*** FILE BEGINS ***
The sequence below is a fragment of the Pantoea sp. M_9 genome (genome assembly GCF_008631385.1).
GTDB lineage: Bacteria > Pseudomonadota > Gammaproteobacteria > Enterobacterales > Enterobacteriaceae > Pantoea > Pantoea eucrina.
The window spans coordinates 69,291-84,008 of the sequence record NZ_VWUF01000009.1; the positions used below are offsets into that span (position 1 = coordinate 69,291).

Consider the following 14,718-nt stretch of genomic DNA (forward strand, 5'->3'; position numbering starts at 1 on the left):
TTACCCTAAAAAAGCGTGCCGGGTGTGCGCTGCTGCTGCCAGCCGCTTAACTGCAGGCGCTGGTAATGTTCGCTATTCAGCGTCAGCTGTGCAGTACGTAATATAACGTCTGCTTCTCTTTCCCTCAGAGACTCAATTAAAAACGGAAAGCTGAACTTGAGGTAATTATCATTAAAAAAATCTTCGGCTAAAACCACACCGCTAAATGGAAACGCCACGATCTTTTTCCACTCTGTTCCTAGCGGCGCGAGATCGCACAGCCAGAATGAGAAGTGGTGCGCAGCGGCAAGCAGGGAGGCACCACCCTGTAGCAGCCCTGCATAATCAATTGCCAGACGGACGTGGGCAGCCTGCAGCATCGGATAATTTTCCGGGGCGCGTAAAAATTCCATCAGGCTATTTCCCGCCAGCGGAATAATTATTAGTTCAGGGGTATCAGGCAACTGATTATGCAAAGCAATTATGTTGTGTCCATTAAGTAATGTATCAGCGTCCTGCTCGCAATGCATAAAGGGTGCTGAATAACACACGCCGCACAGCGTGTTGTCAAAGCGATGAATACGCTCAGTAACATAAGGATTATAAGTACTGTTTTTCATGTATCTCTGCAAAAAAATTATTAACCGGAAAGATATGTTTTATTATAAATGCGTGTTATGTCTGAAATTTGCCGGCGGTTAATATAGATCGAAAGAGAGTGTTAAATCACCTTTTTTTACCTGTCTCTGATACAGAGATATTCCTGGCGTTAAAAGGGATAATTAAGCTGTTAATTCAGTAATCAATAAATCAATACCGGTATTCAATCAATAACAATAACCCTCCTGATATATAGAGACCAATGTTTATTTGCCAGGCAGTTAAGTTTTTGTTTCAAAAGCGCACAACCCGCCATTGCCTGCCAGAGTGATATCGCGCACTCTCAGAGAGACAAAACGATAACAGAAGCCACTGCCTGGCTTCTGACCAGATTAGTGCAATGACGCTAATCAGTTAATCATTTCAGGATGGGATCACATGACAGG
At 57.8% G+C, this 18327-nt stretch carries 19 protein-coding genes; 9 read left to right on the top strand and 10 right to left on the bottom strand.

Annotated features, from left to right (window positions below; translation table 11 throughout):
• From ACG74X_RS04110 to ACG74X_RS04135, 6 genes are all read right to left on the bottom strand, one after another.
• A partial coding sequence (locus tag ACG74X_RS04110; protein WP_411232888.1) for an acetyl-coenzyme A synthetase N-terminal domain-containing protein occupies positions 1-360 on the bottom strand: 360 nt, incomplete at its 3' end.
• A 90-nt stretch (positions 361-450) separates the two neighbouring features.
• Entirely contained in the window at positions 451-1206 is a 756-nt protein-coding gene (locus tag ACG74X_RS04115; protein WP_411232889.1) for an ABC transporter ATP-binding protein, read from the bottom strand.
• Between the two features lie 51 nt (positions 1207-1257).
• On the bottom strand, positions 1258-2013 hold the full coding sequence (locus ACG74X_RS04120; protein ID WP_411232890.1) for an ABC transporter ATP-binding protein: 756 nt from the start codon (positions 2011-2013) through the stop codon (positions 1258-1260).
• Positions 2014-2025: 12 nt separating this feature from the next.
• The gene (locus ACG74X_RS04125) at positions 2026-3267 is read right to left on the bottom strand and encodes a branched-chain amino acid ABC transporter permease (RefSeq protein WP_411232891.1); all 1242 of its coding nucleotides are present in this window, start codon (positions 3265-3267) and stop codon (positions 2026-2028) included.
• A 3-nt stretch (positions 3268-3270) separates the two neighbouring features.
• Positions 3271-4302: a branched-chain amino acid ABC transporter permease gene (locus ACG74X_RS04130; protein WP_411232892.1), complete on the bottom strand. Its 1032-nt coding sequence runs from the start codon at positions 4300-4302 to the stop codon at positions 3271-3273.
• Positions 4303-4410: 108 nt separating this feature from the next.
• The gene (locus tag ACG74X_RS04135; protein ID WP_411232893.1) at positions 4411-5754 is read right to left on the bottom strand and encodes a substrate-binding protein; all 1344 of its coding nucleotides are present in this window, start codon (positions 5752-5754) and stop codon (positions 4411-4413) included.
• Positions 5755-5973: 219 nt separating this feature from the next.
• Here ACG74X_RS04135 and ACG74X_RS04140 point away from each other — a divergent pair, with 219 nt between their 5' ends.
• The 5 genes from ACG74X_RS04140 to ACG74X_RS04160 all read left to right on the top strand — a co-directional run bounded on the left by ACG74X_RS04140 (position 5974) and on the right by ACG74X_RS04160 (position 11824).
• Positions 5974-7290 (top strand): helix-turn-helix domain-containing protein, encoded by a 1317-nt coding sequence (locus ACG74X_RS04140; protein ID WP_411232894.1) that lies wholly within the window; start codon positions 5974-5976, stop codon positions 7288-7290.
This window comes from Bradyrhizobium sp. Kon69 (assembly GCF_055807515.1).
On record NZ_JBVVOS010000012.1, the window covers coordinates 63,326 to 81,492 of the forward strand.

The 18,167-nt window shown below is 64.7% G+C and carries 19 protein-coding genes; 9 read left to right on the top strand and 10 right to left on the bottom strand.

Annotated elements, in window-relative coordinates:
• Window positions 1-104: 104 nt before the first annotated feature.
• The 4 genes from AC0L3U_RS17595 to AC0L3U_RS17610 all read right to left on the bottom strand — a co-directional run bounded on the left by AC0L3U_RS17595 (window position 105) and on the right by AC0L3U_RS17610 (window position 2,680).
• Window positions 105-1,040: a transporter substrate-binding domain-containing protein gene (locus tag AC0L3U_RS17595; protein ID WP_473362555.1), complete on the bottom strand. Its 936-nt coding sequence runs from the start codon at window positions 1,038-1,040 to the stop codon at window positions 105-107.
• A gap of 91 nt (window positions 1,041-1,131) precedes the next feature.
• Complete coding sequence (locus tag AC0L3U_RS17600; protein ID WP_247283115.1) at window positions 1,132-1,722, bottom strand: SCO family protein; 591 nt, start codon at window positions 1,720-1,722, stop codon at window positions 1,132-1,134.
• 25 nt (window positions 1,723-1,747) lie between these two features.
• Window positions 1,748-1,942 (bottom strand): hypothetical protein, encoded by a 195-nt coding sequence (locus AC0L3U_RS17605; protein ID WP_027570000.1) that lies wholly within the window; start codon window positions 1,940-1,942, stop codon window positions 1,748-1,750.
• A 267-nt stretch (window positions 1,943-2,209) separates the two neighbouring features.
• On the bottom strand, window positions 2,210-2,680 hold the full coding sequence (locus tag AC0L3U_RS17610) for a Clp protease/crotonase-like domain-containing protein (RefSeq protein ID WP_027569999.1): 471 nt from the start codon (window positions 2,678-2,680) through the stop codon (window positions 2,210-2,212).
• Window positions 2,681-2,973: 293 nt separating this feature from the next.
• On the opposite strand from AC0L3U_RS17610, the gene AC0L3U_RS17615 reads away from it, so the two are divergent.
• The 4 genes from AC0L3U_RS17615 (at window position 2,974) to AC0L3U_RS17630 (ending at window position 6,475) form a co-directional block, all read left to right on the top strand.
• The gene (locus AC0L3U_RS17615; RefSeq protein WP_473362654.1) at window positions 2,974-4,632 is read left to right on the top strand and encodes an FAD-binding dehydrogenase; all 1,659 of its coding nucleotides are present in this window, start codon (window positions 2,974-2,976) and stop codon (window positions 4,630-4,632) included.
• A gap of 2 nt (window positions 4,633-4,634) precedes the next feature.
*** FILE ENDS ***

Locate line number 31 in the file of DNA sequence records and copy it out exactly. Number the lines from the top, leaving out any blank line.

• A gap of 91 nt (window positions 1,041-1,131) precedes the next feature.